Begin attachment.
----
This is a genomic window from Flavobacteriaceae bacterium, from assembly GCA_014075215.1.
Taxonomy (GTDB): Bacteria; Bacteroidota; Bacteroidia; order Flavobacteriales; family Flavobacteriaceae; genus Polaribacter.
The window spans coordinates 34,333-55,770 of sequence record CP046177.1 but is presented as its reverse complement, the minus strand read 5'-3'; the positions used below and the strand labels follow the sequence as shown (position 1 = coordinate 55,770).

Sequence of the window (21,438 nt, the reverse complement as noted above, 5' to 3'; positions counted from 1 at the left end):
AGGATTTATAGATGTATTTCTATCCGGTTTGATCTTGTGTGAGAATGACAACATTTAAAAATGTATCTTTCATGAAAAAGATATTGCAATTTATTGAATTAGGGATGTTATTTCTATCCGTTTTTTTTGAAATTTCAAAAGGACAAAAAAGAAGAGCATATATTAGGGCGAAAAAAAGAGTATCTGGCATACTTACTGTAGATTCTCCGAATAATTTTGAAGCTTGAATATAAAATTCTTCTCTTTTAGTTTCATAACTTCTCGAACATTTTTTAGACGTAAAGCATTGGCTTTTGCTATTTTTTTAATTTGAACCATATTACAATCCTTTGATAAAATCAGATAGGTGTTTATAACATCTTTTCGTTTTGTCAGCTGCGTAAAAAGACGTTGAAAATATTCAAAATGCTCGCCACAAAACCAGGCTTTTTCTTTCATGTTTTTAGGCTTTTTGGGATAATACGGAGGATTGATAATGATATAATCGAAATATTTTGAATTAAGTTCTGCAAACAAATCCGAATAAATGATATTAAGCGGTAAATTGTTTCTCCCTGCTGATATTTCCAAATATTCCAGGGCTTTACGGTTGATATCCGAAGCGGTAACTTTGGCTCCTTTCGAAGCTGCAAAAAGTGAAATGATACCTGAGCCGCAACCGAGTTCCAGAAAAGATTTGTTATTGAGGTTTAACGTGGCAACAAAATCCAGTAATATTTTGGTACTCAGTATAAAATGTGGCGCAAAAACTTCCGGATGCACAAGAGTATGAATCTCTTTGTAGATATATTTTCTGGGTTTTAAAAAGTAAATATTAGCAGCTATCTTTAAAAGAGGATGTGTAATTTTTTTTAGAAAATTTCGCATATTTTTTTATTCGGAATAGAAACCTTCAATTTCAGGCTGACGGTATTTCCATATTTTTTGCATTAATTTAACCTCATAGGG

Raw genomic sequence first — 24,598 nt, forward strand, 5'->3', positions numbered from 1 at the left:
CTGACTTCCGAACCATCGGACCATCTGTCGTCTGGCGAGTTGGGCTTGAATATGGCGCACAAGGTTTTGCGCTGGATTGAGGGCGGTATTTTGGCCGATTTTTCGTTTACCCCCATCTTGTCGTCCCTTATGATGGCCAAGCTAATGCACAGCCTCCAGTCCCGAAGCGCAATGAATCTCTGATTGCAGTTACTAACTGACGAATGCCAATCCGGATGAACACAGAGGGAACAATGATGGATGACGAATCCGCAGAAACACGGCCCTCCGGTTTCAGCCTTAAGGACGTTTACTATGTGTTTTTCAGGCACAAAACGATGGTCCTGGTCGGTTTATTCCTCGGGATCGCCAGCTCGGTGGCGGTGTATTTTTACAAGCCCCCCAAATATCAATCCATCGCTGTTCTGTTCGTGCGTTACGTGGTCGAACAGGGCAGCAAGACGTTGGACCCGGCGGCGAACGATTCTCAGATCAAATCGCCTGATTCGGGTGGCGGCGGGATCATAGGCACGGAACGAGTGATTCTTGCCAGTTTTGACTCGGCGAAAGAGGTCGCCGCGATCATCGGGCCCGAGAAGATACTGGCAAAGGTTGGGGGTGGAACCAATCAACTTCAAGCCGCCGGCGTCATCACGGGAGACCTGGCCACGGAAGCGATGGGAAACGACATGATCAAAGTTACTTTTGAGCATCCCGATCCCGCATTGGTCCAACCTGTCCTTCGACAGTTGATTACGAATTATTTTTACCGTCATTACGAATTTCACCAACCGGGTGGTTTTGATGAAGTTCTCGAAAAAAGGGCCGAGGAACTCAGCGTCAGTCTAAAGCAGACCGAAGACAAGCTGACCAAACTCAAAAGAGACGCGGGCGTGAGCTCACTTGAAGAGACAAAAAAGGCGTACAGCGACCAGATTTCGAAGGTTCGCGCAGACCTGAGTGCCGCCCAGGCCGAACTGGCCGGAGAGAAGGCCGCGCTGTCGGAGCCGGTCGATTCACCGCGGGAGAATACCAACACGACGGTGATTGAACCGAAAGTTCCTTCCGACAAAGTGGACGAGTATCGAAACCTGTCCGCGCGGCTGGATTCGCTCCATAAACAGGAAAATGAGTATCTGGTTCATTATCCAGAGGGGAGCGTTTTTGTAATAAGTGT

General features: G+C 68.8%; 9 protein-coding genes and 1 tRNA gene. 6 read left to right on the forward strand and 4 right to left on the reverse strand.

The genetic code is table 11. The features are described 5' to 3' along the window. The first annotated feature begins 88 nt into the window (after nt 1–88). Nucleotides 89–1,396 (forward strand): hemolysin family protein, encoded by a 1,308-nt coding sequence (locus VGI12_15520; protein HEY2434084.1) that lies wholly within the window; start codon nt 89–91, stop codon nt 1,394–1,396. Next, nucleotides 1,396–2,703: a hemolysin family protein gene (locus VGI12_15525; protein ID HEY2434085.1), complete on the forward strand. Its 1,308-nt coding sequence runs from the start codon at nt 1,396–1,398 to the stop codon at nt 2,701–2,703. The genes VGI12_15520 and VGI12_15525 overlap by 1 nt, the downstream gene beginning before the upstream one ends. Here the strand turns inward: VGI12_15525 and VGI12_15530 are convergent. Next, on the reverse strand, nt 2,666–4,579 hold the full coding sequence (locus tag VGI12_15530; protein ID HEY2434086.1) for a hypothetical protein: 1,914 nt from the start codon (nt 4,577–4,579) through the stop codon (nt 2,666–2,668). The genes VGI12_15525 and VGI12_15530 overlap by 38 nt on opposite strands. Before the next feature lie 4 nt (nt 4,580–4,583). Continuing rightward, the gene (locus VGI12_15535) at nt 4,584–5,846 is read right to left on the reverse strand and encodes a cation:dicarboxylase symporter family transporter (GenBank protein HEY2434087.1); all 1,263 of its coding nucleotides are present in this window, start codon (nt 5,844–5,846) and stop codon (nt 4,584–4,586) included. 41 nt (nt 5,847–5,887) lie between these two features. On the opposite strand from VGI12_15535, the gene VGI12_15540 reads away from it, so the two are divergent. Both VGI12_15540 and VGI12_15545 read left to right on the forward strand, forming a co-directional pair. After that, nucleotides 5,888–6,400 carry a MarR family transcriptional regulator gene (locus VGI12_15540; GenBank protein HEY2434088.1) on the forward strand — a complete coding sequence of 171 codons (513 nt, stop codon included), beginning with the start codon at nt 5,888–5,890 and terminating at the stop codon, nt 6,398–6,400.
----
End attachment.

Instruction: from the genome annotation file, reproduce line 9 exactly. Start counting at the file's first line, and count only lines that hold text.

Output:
The genetic code is table 11. The features are described 5' to 3' along the window. The first annotated feature begins 88 nt into the window (after nt 1–88). Nucleotides 89–1,396 (forward strand): hemolysin family protein, encoded by a 1,308-nt coding sequence (locus VGI12_15520; protein HEY2434084.1) that lies wholly within the window; start codon nt 89–91, stop codon nt 1,394–1,396. Next, nucleotides 1,396–2,703: a hemolysin family protein gene (locus VGI12_15525; protein ID HEY2434085.1), complete on the forward strand. Its 1,308-nt coding sequence runs from the start codon at nt 1,396–1,398 to the stop codon at nt 2,701–2,703. The genes VGI12_15520 and VGI12_15525 overlap by 1 nt, the downstream gene beginning before the upstream one ends. Here the strand turns inward: VGI12_15525 and VGI12_15530 are convergent. Next, on the reverse strand, nt 2,666–4,579 hold the full coding sequence (locus tag VGI12_15530; protein ID HEY2434086.1) for a hypothetical protein: 1,914 nt from the start codon (nt 4,577–4,579) through the stop codon (nt 2,666–2,668). The genes VGI12_15525 and VGI12_15530 overlap by 38 nt on opposite strands. Before the next feature lie 4 nt (nt 4,580–4,583). Continuing rightward, the gene (locus VGI12_15535) at nt 4,584–5,846 is read right to left on the reverse strand and encodes a cation:dicarboxylase symporter family transporter (GenBank protein HEY2434087.1); all 1,263 of its coding nucleotides are present in this window, start codon (nt 5,844–5,846) and stop codon (nt 4,584–4,586) included. 41 nt (nt 5,847–5,887) lie between these two features. On the opposite strand from VGI12_15535, the gene VGI12_15540 reads away from it, so the two are divergent. Both VGI12_15540 and VGI12_15545 read left to right on the forward strand, forming a co-directional pair. After that, nucleotides 5,888–6,400 carry a MarR family transcriptional regulator gene (locus VGI12_15540; GenBank protein HEY2434088.1) on the forward strand — a complete coding sequence of 171 codons (513 nt, stop codon included), beginning with the start codon at nt 5,888–5,890 and terminating at the stop codon, nt 6,398–6,400.